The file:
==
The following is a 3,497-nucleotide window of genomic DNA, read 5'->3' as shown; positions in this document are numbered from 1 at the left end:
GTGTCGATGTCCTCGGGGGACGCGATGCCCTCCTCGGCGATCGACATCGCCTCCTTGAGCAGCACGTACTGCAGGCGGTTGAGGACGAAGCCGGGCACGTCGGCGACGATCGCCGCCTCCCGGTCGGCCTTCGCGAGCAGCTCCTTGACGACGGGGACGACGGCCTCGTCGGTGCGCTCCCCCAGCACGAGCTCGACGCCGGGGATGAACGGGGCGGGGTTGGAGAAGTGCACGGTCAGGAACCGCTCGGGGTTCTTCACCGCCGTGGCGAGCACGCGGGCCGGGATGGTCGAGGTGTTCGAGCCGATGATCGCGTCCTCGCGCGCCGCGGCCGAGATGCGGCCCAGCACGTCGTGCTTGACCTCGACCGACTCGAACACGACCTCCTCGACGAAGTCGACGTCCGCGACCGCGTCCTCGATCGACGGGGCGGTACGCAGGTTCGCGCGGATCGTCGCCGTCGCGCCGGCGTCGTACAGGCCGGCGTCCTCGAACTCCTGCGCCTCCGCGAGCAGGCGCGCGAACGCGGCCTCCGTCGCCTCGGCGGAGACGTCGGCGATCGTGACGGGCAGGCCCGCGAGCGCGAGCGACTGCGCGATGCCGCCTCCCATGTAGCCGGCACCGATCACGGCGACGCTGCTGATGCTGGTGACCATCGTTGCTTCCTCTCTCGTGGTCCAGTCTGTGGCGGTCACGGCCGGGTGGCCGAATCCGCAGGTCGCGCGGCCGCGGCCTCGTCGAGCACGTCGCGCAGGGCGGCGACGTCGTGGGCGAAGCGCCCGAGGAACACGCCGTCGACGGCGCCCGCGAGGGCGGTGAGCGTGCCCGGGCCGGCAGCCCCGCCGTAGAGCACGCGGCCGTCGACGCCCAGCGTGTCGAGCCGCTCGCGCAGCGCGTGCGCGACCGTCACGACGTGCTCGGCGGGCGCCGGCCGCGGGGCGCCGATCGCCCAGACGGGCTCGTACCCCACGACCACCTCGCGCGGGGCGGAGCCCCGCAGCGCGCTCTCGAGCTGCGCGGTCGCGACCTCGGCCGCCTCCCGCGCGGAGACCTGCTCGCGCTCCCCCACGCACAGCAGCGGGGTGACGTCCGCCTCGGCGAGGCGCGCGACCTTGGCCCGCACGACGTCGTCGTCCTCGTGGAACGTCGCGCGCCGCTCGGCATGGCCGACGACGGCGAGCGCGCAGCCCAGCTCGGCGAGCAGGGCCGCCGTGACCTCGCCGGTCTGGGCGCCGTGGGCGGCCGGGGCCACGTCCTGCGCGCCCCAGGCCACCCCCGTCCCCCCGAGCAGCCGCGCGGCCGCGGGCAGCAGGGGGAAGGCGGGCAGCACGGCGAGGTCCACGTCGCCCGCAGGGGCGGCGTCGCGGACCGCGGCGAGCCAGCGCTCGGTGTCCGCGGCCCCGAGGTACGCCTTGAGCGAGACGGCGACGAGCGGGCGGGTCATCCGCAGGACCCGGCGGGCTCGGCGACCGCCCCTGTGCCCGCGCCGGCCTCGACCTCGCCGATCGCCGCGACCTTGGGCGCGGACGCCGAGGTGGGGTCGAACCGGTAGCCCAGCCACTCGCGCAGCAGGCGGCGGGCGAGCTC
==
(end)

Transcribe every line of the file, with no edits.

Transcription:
The following is a 3,497-nucleotide window of genomic DNA, read 5'->3' as shown; positions in this document are numbered from 1 at the left end:
GTGTCGATGTCCTCGGGGGACGCGATGCCCTCCTCGGCGATCGACATCGCCTCCTTGAGCAGCACGTACTGCAGGCGGTTGAGGACGAAGCCGGGCACGTCGGCGACGATCGCCGCCTCCCGGTCGGCCTTCGCGAGCAGCTCCTTGACGACGGGGACGACGGCCTCGTCGGTGCGCTCCCCCAGCACGAGCTCGACGCCGGGGATGAACGGGGCGGGGTTGGAGAAGTGCACGGTCAGGAACCGCTCGGGGTTCTTCACCGCCGTGGCGAGCACGCGGGCCGGGATGGTCGAGGTGTTCGAGCCGATGATCGCGTCCTCGCGCGCCGCGGCCGAGATGCGGCCCAGCACGTCGTGCTTGACCTCGACCGACTCGAACACGACCTCCTCGACGAAGTCGACGTCCGCGACCGCGTCCTCGATCGACGGGGCGGTACGCAGGTTCGCGCGGATCGTCGCCGTCGCGCCGGCGTCGTACAGGCCGGCGTCCTCGAACTCCTGCGCCTCCGCGAGCAGGCGCGCGAACGCGGCCTCCGTCGCCTCGGCGGAGACGTCGGCGATCGTGACGGGCAGGCCCGCGAGCGCGAGCGACTGCGCGATGCCGCCTCCCATGTAGCCGGCACCGATCACGGCGACGCTGCTGATGCTGGTGACCATCGTTGCTTCCTCTCTCGTGGTCCAGTCTGTGGCGGTCACGGCCGGGTGGCCGAATCCGCAGGTCGCGCGGCCGCGGCCTCGTCGAGCACGTCGCGCAGGGCGGCGACGTCGTGGGCGAAGCGCCCGAGGAACACGCCGTCGACGGCGCCCGCGAGGGCGGTGAGCGTGCCCGGGCCGGCAGCCCCGCCGTAGAGCACGCGGCCGTCGACGCCCAGCGTGTCGAGCCGCTCGCGCAGCGCGTGCGCGACCGTCACGACGTGCTCGGCGGGCGCCGGCCGCGGGGCGCCGATCGCCCAGACGGGCTCGTACCCCACGACCACCTCGCGCGGGGCGGAGCCCCGCAGCGCGCTCTCGAGCTGCGCGGTCGCGACCTCGGCCGCCTCCCGCGCGGAGACCTGCTCGCGCTCCCCCACGCACAGCAGCGGGGTGACGTCCGCCTCGGCGAGGCGCGCGACCTTGGCCCGCACGACGTCGTCGTCCTCGTGGAACGTCGCGCGCCGCTCGGCATGGCCGACGACGGCGAGCGCGCAGCCCAGCTCGGCGAGCAGGGCCGCCGTGACCTCGCCGGTCTGGGCGCCGTGGGCGGCCGGGGCCACGTCCTGCGCGCCCCAGGCCACCCCCGTCCCCCCGAGCAGCCGCGCGGCCGCGGGCAGCAGGGGGAAGGCGGGCAGCACGGCGAGGTCCACGTCGCCCGCAGGGGCGGCGTCGCGGACCGCGGCGAGCCAGCGCTCGGTGTCCGCGGCCCCGAGGTACGCCTTGAGCGAGACGGCGACGAGCGGGCGGGTCATCCGCAGGACCCGGCGGGCTCGGCGACCGCCCCTGTGCCCGCGCCGGCCTCGACCTCGCCGATCGCCGCGACCTTGGGCGCGGACGCCGAGGTGGGGTCGAACCGGTAGCCCAGCCACTCGCGCAGCAGGCGGCGGGCGAGCTC